Everyone’s hopeful that customers will continue to patronize the restaurants (through carry-out & delivery), but as most of us in the food & farm world know, the margins are small for small food businesses. Just before the official shutdown, local restaurants were already experiencing a big drop-off of customers—while the grocery stores were being over-shopped. (Yes, hoarding.)
And what about the perishability of foodstuffs? There’s a difference between being in the food business and being in the shoe business (no offense to shoe stores). Shelves of neatly stacked boxes of shoes can sit at room temperature indefinitely without deteriorating (except, perhaps, fashion-wise). But food—the raw commodity of a food business? For people who have the money, I’m currently promoting food purchases from restaurants and cafes (instead of grocery stores) as an early best practice during this pandemic.
Large institutions are being asked to donate their excess food, but food banks are not likely to take small donations from small businesses—2 gallon jugs of milk here, 11 dozen eggs there, 1.5 boxes of head lettuce? etc.? It’s even less likely that those small business will be able to SELL their excess food, even at a discount.
I have asked my city government if they can figure out a viable legal method for small food businesses to either:—sell unused raw commodities—donate excess food & get a tax credit (I haven’t heard back yet.)
6. PROPHECY for North America ?
I’ll be 69 years old in a couple weeks. I’m grateful to have lived long enough to get clear on a few things. Specifically, I’m glad that I
a. Got cheated by numerous food & farm colleagues (2007-2010) because that led me to some big structural learning about
—our manipulated money & banking system
The numbers will never add up for most of us until we straighten it out.
Especially the Haudenosaunee League’s Great Law of Peace, grown on this very land
b. Got to see and experience the 2017 Women’s Marches and the 2018 elections, because now I know that women’s public authority is real and more women are waking up to it. As suffragist Matilda Joslyn Gage wrote in 1893, under the Haudenosaunee women, “the science of government reached the highest form known to the world.” (Women, Church, and State). Women are not inferior to or better than men, but we are the center. Structurally (metaphysically if you will), we hold everything together, for the good of everyone, in dynamic communication and collectivity.
c. Got to read this Indigenous North American prophecy, which seems to describe the moment we are living in:
Re-matriation of the Truth (2011)
by Prof. Barbara Alice Mann, Univ. of Toledo
“…the Iroquoian and woodlands prophecies of how our Fourth Epoch begins:
After the White Panther, the Fire Dragon of Discord has pushed the children’s faces into the dust, after heads have rolled west, then the great Turtle, on whose back we ride, will begin to rock her carapace. To and fro, she will rock until she rolls in the water, as she did once before, a long time ago, brushing the irritants off her shell. When she rights herself again, only the Real People will be left on her back, and time will begin again.
At the turn of the nineteenth century, Saganyadaiyoh, the Seneca seer, Handsome Lake, said that the pitching and rolling would begin in 2010.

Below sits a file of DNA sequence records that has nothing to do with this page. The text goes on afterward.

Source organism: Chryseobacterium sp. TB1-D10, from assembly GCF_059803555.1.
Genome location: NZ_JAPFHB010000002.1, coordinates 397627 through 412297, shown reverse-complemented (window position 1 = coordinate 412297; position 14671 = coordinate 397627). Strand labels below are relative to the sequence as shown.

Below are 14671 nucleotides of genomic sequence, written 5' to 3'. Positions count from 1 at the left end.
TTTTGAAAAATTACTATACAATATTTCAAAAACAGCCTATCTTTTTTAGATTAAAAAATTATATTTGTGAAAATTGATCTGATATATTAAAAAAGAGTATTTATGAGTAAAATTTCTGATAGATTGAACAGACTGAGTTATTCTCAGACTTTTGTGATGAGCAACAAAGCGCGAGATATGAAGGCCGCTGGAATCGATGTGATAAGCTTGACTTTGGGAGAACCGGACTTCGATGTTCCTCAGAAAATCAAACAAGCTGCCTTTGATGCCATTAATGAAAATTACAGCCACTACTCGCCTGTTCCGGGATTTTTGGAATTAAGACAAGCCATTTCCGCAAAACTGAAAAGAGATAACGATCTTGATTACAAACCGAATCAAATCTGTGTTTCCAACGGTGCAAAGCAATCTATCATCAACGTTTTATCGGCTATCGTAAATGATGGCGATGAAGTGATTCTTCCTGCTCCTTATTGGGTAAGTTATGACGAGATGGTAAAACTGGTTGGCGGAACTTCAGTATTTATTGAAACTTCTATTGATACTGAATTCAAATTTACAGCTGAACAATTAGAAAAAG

Not only will the greatest Grandmother of them all, Mother Earth, take a hand Herself in righting the situation, but Her daughters on the ground also have a duty. It is to begin telling the truth, disregarding fear.
This is the most revolutionary act of matriarchy: Telling the absolute truth and demanding the absolute truth from everyone else.
This is the Rematriation of the Truth.”
7. SHAMANIC DISMEMBERMENT and COMPOST
Whether or not this prophecy is coming true, this time certainly feels like a shamanic dismemberment of our collective institutions, blind beliefs, unbalanced relationships, etc. I believe this is different than the end-times of The Rapture, which I believe is a death cult, the end result of patriarchal control. (I’d be interested in others’ thoughts.) Shamanic dismemberment is ultimately a re-organization, a re-alignment, a healing.
The good news is that we are making one giant compost pile from thousands of years of old, rotten human energies, mostly the desire to control, enslave, torture, punish, and extract. Once that compost ripens and mellows, it will be great stuff. We will no longer be using people as *manure* in which to grow money (a Ukrainian oligarchs’ saying, per Andrea Chalupa on a recent Gaslit Nation podcast). Nor will we be cannibalizing the Earth out from under our feet. Our new compost will grow our collective vitality, beauty, and renewability — that core aspect of Earth’s growing cycles that enables true freedom. We do not have to control everything in order to be free.
A few months ago I came across an interview with a Siberian shaman, Alya. I was struck by this quote near the end. It seems to address our U.S. threefold paradox: rugged individuallsm vs. democracy (group decision-making) vs. listening to the land:
“The majority of people that come visit me, I tell them: Your trouble is that you do not live your own life. If you lived your own life then why would you get into someone else’s life? To allow yourself to diagnose things, to give advices when you were not asked for them. That’s when you cease living for yourself and start living someone else’s life. To begin to interfere with others. And conflicts begin. You have to learn to live first, and become such so that you can give yourself to the world. To become a gift. It’s the state when you give yourself as a blessing.”
A related book, about becoming one’s authentic self — a “small never-before-seen-thing” — by understanding (and not interfering with) Earth’s fresh water cycle, is rich with story, language, and learning:
The Disobedience of the Daughter of the Sun: Ecstasy and Time
by Martin Prechtel
Yellow Moon Press, 2001
A retelling of a Guatemalan Mayan folktale.